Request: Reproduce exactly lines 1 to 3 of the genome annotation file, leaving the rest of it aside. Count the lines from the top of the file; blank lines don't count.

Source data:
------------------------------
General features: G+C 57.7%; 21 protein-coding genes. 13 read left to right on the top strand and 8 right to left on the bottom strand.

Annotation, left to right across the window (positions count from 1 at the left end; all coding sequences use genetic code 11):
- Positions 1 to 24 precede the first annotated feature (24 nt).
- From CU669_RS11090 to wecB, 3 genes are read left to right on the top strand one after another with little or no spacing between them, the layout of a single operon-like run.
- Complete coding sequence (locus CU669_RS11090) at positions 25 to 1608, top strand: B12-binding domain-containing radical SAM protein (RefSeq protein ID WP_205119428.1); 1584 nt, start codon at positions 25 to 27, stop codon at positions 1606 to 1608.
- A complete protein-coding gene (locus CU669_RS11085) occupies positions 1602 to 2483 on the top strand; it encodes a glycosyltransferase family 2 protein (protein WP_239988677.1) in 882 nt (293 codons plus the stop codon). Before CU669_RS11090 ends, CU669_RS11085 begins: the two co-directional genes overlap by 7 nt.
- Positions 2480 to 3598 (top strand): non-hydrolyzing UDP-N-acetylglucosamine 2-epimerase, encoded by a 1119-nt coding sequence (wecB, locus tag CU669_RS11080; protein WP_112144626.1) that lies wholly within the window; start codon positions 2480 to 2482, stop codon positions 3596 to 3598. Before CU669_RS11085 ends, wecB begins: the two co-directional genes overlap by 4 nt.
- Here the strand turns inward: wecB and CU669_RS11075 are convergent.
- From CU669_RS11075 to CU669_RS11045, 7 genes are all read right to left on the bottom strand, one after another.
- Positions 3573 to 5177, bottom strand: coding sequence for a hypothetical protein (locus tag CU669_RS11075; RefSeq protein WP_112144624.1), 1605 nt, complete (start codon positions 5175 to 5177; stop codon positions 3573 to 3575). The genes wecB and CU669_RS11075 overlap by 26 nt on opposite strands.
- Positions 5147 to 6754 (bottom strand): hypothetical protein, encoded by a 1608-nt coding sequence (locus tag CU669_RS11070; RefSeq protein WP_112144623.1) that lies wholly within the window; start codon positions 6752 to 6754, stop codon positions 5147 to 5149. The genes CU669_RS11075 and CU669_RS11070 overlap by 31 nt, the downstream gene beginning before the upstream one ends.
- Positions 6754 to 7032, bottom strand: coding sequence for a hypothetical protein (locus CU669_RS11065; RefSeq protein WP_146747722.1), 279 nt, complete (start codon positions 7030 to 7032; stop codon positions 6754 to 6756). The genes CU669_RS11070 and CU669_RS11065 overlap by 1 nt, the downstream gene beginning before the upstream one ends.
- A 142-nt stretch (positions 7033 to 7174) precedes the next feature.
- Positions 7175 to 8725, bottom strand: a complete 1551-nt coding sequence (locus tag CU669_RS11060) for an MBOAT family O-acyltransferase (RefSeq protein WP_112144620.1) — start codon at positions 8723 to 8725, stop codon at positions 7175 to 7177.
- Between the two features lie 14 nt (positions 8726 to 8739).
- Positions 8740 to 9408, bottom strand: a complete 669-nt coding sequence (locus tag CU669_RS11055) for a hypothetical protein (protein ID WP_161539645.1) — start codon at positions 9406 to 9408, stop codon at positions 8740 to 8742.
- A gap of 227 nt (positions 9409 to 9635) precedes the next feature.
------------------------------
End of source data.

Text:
General features: G+C 57.7%; 21 protein-coding genes. 13 read left to right on the top strand and 8 right to left on the bottom strand.

Annotation, left to right across the window (positions count from 1 at the left end; all coding sequences use genetic code 11):
- Positions 1 to 24 precede the first annotated feature (24 nt).